MASERU — Money-lending companies in Lesotho have indefinitely stopped giving out loans, leaving about 50 000 customers high and dry.
The Association of Registered Micro Lenders, which represents money-lenders in Lesotho, made the decision after three of its members lost a High Court case in which they were being sued by 162 customers for overcharging interest rates.
The 162 customers, who are all civil servants, sued Select Management Services, Afrisure (EEZY Management Services) and B-Blue Financial Services over “exorbitant loan instalment repayments”.
The customers’ court application was based on an alleged breach of the Money Lenders Order 25 of 1989.
The law stipulates a maximum rate of interest of 25 percent per annum.
But the micro-lenders were charging more than the stipulated 25 percent on loan instalment repayments.
The customers argued that the three companies were illegally taking extra money from borrowers in the form of management fees and other costs.
The High Court ruled that the money lenders should not charge anything more that the stipulated 25 percent interest on loans.
The ruling also meant that the extra charges that the money lenders were imposing on customers were illegal and should therefore be stopped.
The money lenders have since appealed against the ruling.
But while waiting for the Court of Appeal to decide the companies — including those that were not sued — have resolved to stop giving out loans.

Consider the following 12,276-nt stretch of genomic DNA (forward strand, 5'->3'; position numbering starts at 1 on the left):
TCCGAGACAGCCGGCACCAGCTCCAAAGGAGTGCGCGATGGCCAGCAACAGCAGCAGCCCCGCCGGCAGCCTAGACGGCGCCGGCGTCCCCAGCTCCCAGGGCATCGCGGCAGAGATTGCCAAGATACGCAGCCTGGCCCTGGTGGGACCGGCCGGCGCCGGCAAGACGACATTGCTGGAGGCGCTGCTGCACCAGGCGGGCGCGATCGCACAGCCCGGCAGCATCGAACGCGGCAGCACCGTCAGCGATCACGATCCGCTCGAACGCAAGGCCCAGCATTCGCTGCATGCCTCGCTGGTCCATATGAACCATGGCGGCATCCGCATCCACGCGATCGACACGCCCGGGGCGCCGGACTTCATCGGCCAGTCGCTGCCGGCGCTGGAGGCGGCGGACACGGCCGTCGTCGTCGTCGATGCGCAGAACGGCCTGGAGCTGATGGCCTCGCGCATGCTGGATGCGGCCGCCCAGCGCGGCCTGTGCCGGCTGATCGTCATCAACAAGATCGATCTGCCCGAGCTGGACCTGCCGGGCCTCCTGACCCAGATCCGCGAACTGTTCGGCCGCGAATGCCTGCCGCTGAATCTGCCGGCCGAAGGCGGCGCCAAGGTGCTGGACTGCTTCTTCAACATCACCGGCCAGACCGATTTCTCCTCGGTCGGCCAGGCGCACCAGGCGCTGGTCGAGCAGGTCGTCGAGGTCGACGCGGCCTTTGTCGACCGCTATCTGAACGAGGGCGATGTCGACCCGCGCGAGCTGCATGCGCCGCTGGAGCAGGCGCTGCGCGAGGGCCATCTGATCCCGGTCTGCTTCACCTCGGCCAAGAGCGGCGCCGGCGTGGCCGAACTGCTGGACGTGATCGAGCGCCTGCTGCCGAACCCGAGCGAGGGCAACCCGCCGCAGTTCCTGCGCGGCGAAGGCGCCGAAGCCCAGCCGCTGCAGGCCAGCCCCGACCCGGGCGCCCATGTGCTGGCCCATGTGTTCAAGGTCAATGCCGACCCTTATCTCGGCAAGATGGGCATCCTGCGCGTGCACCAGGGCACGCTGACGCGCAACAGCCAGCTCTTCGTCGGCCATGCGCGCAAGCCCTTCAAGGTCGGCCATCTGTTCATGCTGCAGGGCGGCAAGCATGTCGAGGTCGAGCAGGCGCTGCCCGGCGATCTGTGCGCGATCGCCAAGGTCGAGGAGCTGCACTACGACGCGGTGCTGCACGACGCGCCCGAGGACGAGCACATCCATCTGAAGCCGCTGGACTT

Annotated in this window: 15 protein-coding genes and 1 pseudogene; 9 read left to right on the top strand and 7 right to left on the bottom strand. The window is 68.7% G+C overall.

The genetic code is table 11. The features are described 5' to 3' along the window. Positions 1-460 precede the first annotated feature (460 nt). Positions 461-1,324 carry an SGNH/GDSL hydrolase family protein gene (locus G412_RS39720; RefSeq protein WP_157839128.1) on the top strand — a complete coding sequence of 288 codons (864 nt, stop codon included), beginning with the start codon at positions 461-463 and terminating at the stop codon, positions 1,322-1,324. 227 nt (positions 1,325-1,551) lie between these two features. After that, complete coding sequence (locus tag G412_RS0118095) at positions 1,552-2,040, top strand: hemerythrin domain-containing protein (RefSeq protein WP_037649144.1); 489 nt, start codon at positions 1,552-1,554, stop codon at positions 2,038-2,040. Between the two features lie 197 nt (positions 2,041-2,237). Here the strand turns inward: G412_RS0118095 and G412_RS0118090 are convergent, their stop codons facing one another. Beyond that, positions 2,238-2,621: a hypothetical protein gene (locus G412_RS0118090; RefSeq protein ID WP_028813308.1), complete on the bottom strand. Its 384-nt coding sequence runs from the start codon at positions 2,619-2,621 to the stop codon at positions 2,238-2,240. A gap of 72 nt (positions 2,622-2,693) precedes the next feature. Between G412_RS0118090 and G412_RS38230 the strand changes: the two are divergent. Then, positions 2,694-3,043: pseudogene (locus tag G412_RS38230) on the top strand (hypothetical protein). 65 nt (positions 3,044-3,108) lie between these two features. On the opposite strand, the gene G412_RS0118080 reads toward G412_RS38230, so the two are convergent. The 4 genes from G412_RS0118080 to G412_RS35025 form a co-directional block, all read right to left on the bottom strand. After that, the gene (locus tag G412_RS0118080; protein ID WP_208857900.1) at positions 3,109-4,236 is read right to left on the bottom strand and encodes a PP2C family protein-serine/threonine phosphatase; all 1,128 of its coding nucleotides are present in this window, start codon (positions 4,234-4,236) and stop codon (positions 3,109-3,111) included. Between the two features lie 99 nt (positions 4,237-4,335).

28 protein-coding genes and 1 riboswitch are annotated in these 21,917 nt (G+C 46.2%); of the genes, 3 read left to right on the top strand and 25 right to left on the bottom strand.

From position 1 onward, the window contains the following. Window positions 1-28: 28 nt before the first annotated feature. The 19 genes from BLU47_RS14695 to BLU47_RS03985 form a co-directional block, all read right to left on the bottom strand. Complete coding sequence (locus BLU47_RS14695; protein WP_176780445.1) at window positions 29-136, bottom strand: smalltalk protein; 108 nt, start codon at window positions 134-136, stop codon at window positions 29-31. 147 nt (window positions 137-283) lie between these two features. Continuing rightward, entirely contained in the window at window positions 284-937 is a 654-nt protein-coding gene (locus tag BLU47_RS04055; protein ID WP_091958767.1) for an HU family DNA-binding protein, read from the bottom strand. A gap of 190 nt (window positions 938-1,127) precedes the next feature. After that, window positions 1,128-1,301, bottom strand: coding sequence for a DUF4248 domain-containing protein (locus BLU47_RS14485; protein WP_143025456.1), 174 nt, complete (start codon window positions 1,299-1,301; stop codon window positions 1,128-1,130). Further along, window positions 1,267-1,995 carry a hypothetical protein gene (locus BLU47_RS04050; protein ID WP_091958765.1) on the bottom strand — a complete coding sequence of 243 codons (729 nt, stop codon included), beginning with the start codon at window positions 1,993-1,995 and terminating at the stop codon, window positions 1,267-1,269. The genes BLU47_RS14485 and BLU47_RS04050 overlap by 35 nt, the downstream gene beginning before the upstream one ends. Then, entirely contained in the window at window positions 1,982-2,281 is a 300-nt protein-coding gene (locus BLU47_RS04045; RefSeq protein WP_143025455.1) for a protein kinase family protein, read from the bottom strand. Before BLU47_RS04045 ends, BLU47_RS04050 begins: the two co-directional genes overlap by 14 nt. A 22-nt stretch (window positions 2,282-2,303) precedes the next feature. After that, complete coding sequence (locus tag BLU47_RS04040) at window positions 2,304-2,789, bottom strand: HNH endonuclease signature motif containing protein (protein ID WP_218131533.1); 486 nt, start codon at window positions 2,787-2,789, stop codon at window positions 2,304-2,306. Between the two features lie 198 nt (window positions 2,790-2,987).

“The judgment has forced all money-lending companies that are members of the micro finance association to cease granting further loans until such time as the matter has been resolved,” the Association of Registered Micro Lenders said in a statement.
The decision is likely to affect low-income earners who constitute the majority of the money lenders’ customers.
“The micro-finance industry serves between 40 000 and 50 000 customers per annum and provides much-needed access to education loans, funeral and emergency loans and loans for household improvements,” the association said.
Most of the people who apply for loans from the money lenders cannot qualify to borrow from commercial banks whose conditions for granting loans are stringent.
Commercial banks require that applicants have a track record and earn a certain amount saved if they are to be granted a loan.
They also require some form of collateral for those that want huge amounts.
Unable to meet such criteria, most low-income earners have turned to money-lending companies for bridging finance to cover funeral costs, school fees and other urgent family issues.
Money lenders have also provided capital for small companies that fail to meet the conditions set by commercial banks.
But now that tap has been closed.
While the money lenders are waiting for the Court of Appeal to make a decision — possibly in April next year — they have applied to the High Court for a stay of execution.
They are arguing that if not reversed the ruling will harm their businesses.
The money lenders also want the court to grant them an order to allow existing contracts with borrowers to continue on previously agreed terms until the Court of Appeal makes a decision.
“The judgment does not offer an economically viable business option for micro-financiers, who grant loans based on individual affordability, without the provision of security by the customer,” the statement said.
The High Court application will be heard tomorrow.